Diapositiva 1

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Main forms of lexical cohesion
repetition:
synonyms
superordination: where one word encompasses other meanings
(hyponyms)
antonyms
specific-general/ general specific reference (words referring to the
same thing or person, but where one provides greater detail than
another)
ordered series (words that we recognise as part of a set series
minutes, hours,days, week, seasons, etc.)
whole-part relations, where one word names a part of an item that
another names in full (apple pips)
Grammatical Cohesion
These are the grammatical words (function) words that are used to link
sentences across an entire text.
The basic kinds are:
Reference - this tells the reader that they can only make complete sense
of the word or structure they are looking at if they look somewhere else in
the text to complete the information.
Words can reference forward (cataphoric) or backward (anaphoric) in a
text.
Another form of reference is exophoric (this refers to something outside
the text, often this is readers themselves – as in the case of 'you' or in the
case of the imperative).
The opposite of this feature is known as endophoric when all reference is
to items or referents strictly within the text.
Main grammatical reference words
Pronouns: (including ‘there’)
Deictics: (e.g. demonstrative pronouns) words that indicate or point out
something present in the context.
comparative reference (comparison, comparatives, superlatives)
substitution this where the writer substitutes one item for another (hissing plume
deluge).
Ellipsis, in other words missing something out. Surprisingly this can actually
help texts cohere because readers themselves fill in the gaps.
conjunctions. As their name suggests, these are in a way the most explicit
joining devices of a text. The two basic types are co-ordinating conjunctions,
which join clauses of equal rank (and, so, but) and subordinating
conjunctions, which join clauses of unequal rank (although, until, when,
whether, etc) as.
Lexical cohesion: repetition
These are the elements that inspired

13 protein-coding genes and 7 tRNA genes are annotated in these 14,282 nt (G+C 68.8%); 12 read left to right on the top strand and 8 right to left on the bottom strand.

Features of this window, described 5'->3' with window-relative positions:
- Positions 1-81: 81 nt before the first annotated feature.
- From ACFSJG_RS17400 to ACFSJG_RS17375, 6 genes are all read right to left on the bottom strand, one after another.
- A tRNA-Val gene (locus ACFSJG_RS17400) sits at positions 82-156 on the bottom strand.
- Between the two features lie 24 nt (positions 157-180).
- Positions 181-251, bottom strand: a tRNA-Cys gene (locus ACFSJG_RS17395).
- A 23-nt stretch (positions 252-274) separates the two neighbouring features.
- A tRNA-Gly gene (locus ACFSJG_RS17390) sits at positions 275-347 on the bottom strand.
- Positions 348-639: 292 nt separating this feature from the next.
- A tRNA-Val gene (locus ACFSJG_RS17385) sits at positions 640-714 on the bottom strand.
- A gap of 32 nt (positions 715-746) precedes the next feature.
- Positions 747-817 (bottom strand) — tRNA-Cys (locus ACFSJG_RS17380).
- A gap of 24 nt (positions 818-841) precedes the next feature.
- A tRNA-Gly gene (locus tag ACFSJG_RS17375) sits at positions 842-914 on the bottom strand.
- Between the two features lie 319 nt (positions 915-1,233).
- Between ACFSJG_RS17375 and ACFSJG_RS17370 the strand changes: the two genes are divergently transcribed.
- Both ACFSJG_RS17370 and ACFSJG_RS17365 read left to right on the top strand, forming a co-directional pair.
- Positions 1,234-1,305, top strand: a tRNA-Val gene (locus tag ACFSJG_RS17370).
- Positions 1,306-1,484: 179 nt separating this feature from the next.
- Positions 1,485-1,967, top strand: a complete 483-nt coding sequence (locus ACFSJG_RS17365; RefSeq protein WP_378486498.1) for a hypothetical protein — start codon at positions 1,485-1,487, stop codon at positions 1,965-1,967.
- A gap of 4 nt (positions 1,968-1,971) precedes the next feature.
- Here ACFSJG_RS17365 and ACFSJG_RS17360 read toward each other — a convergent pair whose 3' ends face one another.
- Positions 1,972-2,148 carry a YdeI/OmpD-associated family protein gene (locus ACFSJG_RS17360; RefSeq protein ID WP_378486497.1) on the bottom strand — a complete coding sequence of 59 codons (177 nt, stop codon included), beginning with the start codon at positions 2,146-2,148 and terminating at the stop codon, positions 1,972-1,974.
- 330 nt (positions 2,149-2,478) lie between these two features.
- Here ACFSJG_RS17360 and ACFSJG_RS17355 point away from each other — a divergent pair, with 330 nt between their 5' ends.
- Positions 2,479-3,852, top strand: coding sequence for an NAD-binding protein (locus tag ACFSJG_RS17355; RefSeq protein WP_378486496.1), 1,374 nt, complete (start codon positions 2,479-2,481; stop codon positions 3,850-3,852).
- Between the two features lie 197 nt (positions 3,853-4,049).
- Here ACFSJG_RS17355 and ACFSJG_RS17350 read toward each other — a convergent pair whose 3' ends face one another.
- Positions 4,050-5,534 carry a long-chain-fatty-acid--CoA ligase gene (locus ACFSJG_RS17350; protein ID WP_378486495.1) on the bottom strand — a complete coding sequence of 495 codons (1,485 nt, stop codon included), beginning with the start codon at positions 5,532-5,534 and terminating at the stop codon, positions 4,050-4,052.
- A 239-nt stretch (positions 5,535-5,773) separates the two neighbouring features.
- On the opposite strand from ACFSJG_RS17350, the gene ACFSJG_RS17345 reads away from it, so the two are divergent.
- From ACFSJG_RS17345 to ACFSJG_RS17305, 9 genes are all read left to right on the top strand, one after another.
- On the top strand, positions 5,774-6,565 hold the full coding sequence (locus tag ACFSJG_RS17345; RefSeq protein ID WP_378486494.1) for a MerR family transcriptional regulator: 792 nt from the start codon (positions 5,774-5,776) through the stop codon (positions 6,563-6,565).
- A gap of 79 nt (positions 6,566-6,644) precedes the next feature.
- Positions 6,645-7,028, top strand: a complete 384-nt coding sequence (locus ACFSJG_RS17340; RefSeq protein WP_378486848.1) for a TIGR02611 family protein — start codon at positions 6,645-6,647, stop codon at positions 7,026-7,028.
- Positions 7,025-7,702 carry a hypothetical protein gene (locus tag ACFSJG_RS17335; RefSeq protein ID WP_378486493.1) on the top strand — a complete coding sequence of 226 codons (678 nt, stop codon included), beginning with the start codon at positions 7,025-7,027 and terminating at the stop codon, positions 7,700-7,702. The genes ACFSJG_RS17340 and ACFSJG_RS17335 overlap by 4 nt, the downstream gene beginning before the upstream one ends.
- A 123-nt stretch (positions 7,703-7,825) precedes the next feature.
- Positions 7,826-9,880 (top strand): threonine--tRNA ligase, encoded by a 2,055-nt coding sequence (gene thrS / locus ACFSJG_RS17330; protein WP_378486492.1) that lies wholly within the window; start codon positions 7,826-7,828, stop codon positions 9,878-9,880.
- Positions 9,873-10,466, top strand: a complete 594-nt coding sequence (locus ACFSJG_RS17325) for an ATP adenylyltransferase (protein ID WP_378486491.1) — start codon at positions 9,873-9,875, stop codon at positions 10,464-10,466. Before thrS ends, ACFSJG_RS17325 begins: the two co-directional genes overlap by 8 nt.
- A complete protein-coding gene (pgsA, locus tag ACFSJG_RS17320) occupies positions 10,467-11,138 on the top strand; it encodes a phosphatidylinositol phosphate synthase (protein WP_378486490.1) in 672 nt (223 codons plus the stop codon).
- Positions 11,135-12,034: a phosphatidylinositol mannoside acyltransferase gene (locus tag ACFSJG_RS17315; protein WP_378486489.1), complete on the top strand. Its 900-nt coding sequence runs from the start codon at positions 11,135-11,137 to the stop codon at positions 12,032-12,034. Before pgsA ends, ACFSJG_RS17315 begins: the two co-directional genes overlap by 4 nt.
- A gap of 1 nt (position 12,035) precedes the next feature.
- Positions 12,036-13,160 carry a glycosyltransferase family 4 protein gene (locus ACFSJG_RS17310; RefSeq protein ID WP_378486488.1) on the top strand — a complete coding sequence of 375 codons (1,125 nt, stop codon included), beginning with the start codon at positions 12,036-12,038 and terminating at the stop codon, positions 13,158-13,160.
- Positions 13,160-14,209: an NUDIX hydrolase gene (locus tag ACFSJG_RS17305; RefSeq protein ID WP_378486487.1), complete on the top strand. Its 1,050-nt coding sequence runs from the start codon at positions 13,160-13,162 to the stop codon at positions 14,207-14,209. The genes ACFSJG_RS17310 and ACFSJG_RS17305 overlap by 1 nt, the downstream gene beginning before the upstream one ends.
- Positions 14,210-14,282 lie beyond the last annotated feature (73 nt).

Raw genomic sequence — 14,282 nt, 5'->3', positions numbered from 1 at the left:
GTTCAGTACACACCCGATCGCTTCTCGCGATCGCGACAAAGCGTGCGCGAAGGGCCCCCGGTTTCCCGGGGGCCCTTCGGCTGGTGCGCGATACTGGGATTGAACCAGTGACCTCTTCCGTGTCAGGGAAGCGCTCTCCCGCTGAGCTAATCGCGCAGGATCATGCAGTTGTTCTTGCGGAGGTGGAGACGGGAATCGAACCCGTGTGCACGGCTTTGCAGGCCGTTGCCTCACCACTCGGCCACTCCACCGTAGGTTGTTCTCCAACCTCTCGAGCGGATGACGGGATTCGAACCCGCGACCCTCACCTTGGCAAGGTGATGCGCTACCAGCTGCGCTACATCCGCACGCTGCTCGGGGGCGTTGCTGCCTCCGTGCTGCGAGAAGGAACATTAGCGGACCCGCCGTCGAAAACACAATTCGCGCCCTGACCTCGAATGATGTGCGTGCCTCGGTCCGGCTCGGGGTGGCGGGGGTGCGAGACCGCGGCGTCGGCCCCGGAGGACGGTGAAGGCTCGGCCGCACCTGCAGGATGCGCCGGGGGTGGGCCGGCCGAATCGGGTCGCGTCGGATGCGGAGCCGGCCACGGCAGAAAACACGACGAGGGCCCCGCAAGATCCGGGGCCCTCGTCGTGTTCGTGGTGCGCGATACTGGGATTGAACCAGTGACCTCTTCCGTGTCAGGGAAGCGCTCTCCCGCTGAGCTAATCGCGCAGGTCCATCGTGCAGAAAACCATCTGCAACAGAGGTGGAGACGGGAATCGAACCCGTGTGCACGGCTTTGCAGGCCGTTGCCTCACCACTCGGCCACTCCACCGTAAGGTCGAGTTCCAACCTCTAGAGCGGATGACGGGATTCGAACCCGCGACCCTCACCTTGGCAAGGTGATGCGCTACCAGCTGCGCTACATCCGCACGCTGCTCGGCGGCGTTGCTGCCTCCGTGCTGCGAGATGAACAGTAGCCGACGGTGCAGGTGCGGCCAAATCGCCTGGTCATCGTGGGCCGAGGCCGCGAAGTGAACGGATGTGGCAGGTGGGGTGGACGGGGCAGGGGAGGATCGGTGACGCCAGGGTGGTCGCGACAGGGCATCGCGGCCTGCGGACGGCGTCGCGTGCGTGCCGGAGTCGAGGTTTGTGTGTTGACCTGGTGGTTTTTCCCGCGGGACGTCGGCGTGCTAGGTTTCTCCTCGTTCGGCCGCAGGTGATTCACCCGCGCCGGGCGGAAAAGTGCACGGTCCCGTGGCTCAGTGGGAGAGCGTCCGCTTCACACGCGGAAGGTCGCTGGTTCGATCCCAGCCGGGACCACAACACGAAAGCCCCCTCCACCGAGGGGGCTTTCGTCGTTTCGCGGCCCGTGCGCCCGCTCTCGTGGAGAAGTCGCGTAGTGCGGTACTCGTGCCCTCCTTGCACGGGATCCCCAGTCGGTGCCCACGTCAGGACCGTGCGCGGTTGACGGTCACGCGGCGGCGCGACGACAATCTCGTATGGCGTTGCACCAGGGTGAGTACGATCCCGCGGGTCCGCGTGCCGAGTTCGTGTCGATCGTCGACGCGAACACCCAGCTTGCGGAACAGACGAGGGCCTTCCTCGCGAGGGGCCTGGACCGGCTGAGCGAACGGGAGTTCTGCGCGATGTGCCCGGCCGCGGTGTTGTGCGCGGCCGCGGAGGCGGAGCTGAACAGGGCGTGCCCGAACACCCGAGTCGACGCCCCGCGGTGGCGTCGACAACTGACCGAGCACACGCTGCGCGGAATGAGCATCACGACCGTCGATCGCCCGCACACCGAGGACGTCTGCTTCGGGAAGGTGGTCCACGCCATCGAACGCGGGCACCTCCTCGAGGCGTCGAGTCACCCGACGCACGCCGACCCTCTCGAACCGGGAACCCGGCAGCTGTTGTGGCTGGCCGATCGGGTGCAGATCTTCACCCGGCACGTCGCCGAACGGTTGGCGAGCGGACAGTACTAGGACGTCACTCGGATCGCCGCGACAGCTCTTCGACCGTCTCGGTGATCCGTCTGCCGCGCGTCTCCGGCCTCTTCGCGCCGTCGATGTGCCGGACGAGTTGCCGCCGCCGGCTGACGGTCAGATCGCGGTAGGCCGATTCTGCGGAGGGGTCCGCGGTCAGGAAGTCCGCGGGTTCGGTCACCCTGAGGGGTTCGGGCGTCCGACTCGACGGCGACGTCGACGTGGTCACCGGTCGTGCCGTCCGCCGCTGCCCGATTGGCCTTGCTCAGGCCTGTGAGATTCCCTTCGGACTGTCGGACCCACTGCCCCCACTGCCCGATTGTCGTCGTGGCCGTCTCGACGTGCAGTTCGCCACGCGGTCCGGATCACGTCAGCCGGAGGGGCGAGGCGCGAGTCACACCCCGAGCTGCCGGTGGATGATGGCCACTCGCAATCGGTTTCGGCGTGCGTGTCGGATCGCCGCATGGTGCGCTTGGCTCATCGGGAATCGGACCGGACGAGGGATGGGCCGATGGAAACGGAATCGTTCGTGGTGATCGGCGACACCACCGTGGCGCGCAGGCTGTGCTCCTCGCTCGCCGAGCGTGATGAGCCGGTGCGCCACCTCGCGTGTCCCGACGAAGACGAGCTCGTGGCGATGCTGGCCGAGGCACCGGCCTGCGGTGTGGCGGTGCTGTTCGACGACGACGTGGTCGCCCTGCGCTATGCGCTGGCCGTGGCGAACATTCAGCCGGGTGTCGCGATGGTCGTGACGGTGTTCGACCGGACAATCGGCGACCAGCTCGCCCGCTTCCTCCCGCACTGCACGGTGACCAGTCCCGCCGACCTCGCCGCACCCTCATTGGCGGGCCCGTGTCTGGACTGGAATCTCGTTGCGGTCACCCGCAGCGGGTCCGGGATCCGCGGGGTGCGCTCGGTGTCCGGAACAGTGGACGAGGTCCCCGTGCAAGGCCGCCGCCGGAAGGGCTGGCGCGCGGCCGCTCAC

the
of the hotel of Ruairí and his
wife Marie-Thérèse, which is an
incredibly
and
hotel.
/
The
was hard to spot
among the
cluster of the
, the
, and a few
,
as it is perfectly camouflaged by a
limestone façade – a long, low
that is more like an Andy
Goldsworthy creation than a
.
antonyms
A
but
hotel set among the stone walls of
Inis Meáin is helping to bring new life to this Aran
island[…]
These are the elements that inspired the look of the
hotel of Ruairí and his wife Marie-Thérèse, which is an
incredibly simple and
hotel. The building
was hard to spot among the village cluster of the pub,
the shop, and a few cottages, as it is perfectly
camouflaged by a limestone façade – a long, low
building that is more like an
than a hotel
Semantic field:
,geology,
The
.
are all
: thousands of dry stone
tiny, empty
, most
by
people long gone, and a few still
by the
island’s diminishing population of around 200.
Other expansive
of
, too
to
the
when
was
created from
and
, still boasts
filled with rare, wild
.
John looked out of the window. He thought he
saw a shape in the bushes. Could it be a fox?
Mark had told him about the foxes. However,
nobody had seen one for ages.
coherence
Identify the cohesive devices
Define cohesive devices used in
headline of above article
Rio’s Olympic face-lift reveals relics of
notorious 19th-century slave market.
Archaeologists say find
is once-bustling harbour
Ruins will be incorporated
Into new tourism centre.
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